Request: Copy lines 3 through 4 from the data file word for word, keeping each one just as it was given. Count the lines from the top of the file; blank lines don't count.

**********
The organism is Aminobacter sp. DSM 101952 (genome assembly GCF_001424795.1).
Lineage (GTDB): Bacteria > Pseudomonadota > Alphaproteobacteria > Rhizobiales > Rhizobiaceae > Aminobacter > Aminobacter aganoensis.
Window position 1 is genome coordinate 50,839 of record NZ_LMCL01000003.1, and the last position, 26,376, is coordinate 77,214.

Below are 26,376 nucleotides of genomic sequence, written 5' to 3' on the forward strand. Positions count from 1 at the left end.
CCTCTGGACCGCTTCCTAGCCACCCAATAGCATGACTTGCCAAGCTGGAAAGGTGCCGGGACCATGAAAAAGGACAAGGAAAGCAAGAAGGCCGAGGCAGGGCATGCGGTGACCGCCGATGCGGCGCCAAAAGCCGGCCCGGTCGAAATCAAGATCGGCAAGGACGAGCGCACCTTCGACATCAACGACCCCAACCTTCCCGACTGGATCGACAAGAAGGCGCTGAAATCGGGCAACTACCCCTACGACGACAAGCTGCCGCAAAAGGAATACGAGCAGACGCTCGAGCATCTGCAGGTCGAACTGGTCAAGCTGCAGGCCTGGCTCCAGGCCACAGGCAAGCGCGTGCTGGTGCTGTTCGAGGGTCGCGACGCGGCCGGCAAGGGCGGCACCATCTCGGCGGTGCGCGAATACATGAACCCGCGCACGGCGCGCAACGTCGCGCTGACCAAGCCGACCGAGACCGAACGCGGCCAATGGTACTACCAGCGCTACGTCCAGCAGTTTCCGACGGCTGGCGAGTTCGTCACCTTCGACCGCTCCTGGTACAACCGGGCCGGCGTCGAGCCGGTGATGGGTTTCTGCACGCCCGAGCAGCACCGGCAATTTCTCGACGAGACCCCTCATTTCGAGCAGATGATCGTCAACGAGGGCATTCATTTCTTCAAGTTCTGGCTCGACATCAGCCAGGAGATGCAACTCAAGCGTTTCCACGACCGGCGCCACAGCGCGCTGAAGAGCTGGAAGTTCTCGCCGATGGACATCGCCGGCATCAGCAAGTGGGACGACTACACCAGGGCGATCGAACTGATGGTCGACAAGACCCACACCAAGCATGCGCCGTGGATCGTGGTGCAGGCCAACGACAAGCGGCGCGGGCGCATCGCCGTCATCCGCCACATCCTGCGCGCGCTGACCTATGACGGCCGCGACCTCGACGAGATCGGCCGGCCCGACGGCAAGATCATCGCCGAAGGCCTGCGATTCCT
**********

Window position 1 is genome coordinate 50,839 of record NZ_LMCL01000003.1, and the last position, 26,376, is coordinate 77,214.

Below are 26,376 nucleotides of genomic sequence, written 5' to 3' on the forward strand. Positions count from 1 at the left end.